What Is Yoga Worth?

Yoga and capitalism have an uneasy relationship, in my mind at least. In ideal circumstances, the business side of yoga flows organically and with ease, and in alignment with the core teachings of yoga (e.g., nonviolence, nonattachment, non-greed and truthfulness). Before I started teaching, I never considered myself an entrepreneur or a marketer, yet I truly enjoy spreading the word about what Red Owl is offering and helping our classes meet the community’s needs.

For the past few years I have been blessed with the best possible teaching arrangement with Red Owl. I teach the yoga I feel called to share, whenever I want. I can provide as much or as little energy and labour as I want, whenever I want, and always feel appreciated and compensated for my time. Eileen’s the best. 

Occasionally, though, I am asked by others to teach a class for no financial compensation. These requests can take many forms: anything from an acquaintance or colleague who’d like me to share some teachings in my free time, to an event organizer looking for presenters.

I’m grateful that the concept of “energy exchange” and valuing one’s own time and skills was covered in my 200-hour Yoga Teacher Training course. Our teachers encouraged us not to give our teachings away for free. How can we expect others to value a yoga class when we place no value on it ourselves?

Fair compensation doesn’t always have to mean monetary payment. Sometimes the best exchanges don’t. But it still has to be fair.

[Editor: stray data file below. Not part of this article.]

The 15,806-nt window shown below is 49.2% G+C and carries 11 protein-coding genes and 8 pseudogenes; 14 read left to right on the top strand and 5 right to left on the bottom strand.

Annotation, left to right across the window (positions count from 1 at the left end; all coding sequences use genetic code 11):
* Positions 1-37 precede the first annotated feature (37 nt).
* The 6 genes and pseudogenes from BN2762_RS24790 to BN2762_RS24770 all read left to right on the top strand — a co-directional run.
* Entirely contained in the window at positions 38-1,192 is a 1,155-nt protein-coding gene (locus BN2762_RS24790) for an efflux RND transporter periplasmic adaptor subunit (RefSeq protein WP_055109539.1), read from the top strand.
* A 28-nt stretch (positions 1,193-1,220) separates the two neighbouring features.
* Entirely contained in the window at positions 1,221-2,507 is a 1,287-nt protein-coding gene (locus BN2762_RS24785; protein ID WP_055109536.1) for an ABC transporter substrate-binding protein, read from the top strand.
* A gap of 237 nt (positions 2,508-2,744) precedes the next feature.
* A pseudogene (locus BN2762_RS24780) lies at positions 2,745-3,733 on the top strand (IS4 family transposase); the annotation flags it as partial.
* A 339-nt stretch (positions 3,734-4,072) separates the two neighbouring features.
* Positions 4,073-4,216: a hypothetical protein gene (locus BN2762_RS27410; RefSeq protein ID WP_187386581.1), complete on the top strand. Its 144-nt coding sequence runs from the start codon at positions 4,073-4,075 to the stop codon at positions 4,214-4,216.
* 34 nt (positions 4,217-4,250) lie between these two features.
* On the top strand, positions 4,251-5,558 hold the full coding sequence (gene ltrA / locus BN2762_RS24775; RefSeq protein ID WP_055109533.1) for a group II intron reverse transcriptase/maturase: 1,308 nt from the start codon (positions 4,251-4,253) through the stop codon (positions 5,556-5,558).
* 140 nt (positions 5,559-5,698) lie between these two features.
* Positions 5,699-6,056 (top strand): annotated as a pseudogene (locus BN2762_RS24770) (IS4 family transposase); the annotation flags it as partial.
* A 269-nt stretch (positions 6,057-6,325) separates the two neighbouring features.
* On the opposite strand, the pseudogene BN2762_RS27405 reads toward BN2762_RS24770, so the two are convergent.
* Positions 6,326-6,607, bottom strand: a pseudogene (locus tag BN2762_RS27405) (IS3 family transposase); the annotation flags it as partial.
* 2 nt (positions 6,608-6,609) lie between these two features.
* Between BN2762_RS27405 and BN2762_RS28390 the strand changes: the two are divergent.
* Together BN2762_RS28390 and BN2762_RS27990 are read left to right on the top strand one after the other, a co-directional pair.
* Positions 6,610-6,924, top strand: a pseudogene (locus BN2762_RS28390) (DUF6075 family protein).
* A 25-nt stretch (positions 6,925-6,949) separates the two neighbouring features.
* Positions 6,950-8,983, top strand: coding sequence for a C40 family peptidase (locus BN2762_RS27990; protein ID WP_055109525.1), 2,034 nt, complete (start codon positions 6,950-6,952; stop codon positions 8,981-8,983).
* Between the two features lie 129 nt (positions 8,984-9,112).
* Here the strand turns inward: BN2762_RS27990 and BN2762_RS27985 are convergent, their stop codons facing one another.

When I was first teaching and looking to fill my practicum hours, I’d teach to groups of friends in exchange for their feedback, referrals or a home-cooked meal.

I’d teach in people’s homes or I’d rent studio space and ask for donations just to cover my costs. I’d team-teach for the benefit of working with and learning from other teachers. Once I auditioned for a spot on a studio’s schedule by teaching an unpaid class.

I’ve taught many karma classes to raise money for or offer services to organizations that I believe in. I will continue to offer service-based yoga whenever I see a need I can fulfill.

I also aspire to be a part of a true sharing economy. Not the one that Uber or Airbnb is sellling you on, but one where humans can trade skills and resources for the benefit of all. I’d be over the moon if I could share yoga classes for bodywork, nutritious food, business accounting, instruction in home repair, a photo shoot, you name it. (Seriously, let’s talk!)

All of the situations described above are a fair exchange, whether for resources or something less tangible but equally valuable like experience, growth or service to something greater.

But I will not teach for free. I have a steady enough schedule and studentship that I don’t need to teach uncompensated classes to “get my name out there”. And I won’t make financial arrangements that I believe undervalue my contributions or undercut other teachers.

In this groupon-centric world with a yoga studio opening and closing on every street corner on a weekly basis, it’s not easy to make a fair wage from drop-in classes. But I won’t forgo payment “just til we get up and running”, nor will I accept half the going rate that I was paid in 2009.

To my fellow teachers: Value yourself, and we will all be valued.

To my fellow students: Value the teachings you are receiving, and the teachings will be valuable to you.